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O/R Mapping

I was wondering if someone can explain when utilizing OR mapping frameworks can be helpful and when it should be avoided? Would it make sense to use such layer of abstraction between objects and records in a system that DB schema's are not frequently changed/augmented?

Thank You
Tuesday, January 30, 2007
Its helpful by seperating out concerns and letting you write more modular, reusable, and focused code. Some of the more powerful ones provide a lot of DB optimizations and make it easy to change database venders. By having a DB layer, you can also change the ORM framework easier (e.g. a coworker wrote a code generator to migrate our SQL2Java to Hibernate).

Depending on the framework, you get more overhead. You're basically weighing time spent now versus more time later. In your case, a simpler ORM like SQL2Java is worthwhile. It generates the boilerplate class/manager against a DB table and lets you write custom SQL as needed.  That'll give you seperation and makes life easier, and you can migrate to a powerful ORM when needed.
Wednesday, January 31, 2007
You only need an OR mapper when the structure of your in-memory object (business layer or model) is diffeent from the structure of your relational database, which is (or should be) accessed through a separate Data Access Object (DAO). The mapper then has to deal with these differences in structure when the business layer communicates with the data access layer.

This to me is an unnecessary level of complexity with an unnecessary overhead. I avoid it completely by having a separate business layer object for each database table, so each object has exactly the same structure as its database table. Because the two structures are the same I do not need any extra software to deal with the differences.

Changing a table's structure is no big deal - I import the changed structure into my data dictionary, then press a button to regenerate the structure file in my application.

I have a separate DAO for MySQL, PostgreSQL and Oracle, so I can switch from one DBMS to another by changing one line in a config file.
Tony Marston Send private email
Wednesday, January 31, 2007
As with all frameworks, you need to weigh the effort to learn the framework and to make it do the things you need to do (especially in the "edge" cases that the framework doesn't support well), against the effort that it's saving you.

So far, I haven't seen the need to use an ORM framework based on this analysis. Like Tony suggests, I keep my database design in sync with my object model and use a layered design to encapsulate the actual database operations.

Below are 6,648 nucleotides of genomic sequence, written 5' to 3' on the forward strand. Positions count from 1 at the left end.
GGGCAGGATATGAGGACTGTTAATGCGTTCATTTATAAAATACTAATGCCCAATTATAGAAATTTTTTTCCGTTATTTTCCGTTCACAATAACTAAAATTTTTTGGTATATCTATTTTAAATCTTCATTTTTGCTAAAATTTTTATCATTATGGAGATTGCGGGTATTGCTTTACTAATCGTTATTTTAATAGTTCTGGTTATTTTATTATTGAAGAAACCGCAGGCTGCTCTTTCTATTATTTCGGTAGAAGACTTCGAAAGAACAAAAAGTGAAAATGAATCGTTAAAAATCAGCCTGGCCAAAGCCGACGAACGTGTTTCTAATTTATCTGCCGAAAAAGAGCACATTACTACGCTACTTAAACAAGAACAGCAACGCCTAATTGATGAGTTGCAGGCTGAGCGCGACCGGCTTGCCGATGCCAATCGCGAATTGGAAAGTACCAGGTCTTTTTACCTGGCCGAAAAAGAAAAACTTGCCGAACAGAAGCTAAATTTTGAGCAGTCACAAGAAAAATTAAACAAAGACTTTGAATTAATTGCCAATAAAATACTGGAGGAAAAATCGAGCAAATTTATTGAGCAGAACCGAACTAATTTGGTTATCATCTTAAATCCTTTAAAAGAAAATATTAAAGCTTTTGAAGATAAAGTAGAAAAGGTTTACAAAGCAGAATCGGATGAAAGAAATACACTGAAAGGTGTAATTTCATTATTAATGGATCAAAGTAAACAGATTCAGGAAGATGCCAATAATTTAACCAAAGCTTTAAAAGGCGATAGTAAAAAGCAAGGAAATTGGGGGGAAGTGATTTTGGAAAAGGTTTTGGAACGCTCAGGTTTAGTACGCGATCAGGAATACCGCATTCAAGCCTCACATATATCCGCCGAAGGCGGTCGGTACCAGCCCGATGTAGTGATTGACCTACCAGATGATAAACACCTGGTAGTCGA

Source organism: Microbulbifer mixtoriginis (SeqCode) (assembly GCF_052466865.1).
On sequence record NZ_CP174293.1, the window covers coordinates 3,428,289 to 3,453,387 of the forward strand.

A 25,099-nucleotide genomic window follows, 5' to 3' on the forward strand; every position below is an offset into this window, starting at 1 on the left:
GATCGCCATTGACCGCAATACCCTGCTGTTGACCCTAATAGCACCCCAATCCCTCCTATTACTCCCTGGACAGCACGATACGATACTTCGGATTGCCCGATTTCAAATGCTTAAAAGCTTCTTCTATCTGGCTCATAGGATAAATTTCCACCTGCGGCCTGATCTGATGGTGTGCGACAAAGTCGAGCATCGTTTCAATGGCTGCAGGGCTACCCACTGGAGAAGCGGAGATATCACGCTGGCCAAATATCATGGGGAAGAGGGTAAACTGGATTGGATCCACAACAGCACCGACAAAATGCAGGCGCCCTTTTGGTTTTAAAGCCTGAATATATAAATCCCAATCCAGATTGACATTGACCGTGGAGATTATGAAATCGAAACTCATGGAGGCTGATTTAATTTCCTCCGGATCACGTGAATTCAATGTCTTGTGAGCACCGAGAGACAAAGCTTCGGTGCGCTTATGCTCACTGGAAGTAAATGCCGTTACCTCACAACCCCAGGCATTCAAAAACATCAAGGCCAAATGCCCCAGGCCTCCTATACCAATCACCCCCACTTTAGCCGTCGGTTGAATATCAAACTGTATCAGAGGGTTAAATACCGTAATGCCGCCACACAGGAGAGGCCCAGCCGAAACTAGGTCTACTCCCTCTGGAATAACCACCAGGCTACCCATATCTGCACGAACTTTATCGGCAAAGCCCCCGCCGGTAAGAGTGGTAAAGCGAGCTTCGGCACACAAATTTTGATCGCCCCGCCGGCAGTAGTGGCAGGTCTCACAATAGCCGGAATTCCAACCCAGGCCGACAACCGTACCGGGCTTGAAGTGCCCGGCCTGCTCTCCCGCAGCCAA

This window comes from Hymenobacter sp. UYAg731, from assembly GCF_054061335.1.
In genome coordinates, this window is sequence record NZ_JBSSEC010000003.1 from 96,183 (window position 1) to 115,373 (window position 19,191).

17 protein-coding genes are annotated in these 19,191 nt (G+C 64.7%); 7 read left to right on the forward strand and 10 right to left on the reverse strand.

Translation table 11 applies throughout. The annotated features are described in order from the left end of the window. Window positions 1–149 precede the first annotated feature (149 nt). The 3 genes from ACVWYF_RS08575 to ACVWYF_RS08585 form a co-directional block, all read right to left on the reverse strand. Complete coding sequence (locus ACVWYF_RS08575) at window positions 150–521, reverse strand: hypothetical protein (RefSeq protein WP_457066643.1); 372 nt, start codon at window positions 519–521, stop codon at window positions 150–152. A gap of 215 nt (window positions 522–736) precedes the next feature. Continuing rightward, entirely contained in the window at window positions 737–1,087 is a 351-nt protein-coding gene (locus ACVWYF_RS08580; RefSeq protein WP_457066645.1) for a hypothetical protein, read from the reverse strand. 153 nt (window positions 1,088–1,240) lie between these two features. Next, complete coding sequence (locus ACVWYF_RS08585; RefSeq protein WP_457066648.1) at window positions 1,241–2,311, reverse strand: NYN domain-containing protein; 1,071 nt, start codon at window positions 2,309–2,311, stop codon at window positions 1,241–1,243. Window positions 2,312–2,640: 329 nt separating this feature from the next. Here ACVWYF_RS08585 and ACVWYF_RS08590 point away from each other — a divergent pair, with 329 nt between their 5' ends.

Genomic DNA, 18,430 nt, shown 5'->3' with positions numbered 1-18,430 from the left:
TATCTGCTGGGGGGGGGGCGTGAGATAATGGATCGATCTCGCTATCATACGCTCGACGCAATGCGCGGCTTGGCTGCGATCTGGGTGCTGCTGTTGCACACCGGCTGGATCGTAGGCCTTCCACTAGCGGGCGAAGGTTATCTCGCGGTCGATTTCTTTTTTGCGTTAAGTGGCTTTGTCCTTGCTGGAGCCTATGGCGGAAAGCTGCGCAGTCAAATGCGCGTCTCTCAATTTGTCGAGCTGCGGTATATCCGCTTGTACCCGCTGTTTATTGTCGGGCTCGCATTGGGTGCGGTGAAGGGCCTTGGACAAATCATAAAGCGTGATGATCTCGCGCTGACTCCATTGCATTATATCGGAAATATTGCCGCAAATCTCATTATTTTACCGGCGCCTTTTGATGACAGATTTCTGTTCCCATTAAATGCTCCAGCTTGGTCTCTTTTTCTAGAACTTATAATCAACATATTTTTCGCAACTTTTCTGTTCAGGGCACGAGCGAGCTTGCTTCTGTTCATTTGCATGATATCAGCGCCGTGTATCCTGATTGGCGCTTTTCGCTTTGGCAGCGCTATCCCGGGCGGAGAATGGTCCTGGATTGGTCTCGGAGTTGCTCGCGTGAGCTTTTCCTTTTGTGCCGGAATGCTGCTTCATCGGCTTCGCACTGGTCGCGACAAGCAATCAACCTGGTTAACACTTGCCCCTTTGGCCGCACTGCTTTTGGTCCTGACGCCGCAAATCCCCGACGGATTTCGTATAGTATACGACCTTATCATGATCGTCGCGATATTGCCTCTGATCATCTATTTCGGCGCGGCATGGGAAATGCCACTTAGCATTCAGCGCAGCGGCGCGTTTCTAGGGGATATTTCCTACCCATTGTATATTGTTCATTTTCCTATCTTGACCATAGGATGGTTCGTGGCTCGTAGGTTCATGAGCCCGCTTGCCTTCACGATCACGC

I always look first to simplify or eliminate a problem (object/relational mismatch) rather than to a complex way of solvng it.

my 2c
Mike S Send private email
Wednesday, January 31, 2007
+1 Tony.

I've encountered developers who insist O/R mapping is required with every project, and some who go further by insisting on Hibernate.  I'm sure there are times when it is necessary, but for a lot of stuff I do it seems like more of a hinderance than help.

Anyway, has anyone ever looked at or considered SimpleORM?  I saw it in a publication a while back.  It seems pretty lightweight, though I haven't used it myself... yet.
Wednesday, January 31, 2007
@Tony & Mike
We eliminated 90% of DAO code using Gentle.Net ORM. And we are portable over some 9 databases that Gentle can access, and since it's open source, you can quite easily build mapper for COBOL or any other database system that is not yet supported.
Small, simple, much easier to config then NHibernate.
Wednesday, January 31, 2007
I have read estimates that the data access layer accounts for approximately 30% of an application's code. Using an ORM you can nearly eliminate the need for a data access layer. Who would not want to eliminate that redundant 30% of code? I will never go back to life before ORM.
Liam McLennan Send private email
Monday, February 05, 2007
I use MyGeneration to create code. Not only am I spared of writing most of my basic crud statements, but I also get highly customizable and extensible database abstraction layer with strongly typed collections.

Ruby on Rails and Python with Django default on their own ORM frameworks. Many people who use Java will not code if they cannot use their Hibernate. Although ORM will not help you every single time it will definitely make your life easier most of the time.

It takes a bit of patience and time to getting used to it, but odds are that once that you begin using an ORM you will never look back.
Adolfo J. Peña (adolfojp) Send private email
Wednesday, February 07, 2007

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